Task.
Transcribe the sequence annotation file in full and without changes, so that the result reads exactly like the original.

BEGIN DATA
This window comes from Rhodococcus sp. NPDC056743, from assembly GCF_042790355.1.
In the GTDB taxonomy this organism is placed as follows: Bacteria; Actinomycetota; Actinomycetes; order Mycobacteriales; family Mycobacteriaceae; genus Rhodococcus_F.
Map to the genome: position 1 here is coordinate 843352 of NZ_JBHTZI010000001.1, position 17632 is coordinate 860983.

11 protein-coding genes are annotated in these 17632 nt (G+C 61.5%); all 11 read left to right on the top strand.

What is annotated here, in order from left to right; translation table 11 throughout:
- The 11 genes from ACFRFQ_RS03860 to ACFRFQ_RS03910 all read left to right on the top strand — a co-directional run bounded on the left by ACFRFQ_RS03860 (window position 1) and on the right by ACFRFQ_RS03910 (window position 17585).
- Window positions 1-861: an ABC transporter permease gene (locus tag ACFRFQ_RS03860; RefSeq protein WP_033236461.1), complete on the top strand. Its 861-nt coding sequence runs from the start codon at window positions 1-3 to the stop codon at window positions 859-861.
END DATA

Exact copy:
This window comes from Rhodococcus sp. NPDC056743, from assembly GCF_042790355.1.
In the GTDB taxonomy this organism is placed as follows: Bacteria; Actinomycetota; Actinomycetes; order Mycobacteriales; family Mycobacteriaceae; genus Rhodococcus_F.
Map to the genome: position 1 here is coordinate 843352 of NZ_JBHTZI010000001.1, position 17632 is coordinate 860983.

11 protein-coding genes are annotated in these 17632 nt (G+C 61.5%); all 11 read left to right on the top strand.

What is annotated here, in order from left to right; translation table 11 throughout:
- The 11 genes from ACFRFQ_RS03860 to ACFRFQ_RS03910 all read left to right on the top strand — a co-directional run bounded on the left by ACFRFQ_RS03860 (window position 1) and on the right by ACFRFQ_RS03910 (window position 17585).
- Window positions 1-861: an ABC transporter permease gene (locus tag ACFRFQ_RS03860; RefSeq protein WP_033236461.1), complete on the top strand. Its 861-nt coding sequence runs from the start codon at window positions 1-3 to the stop codon at window positions 859-861.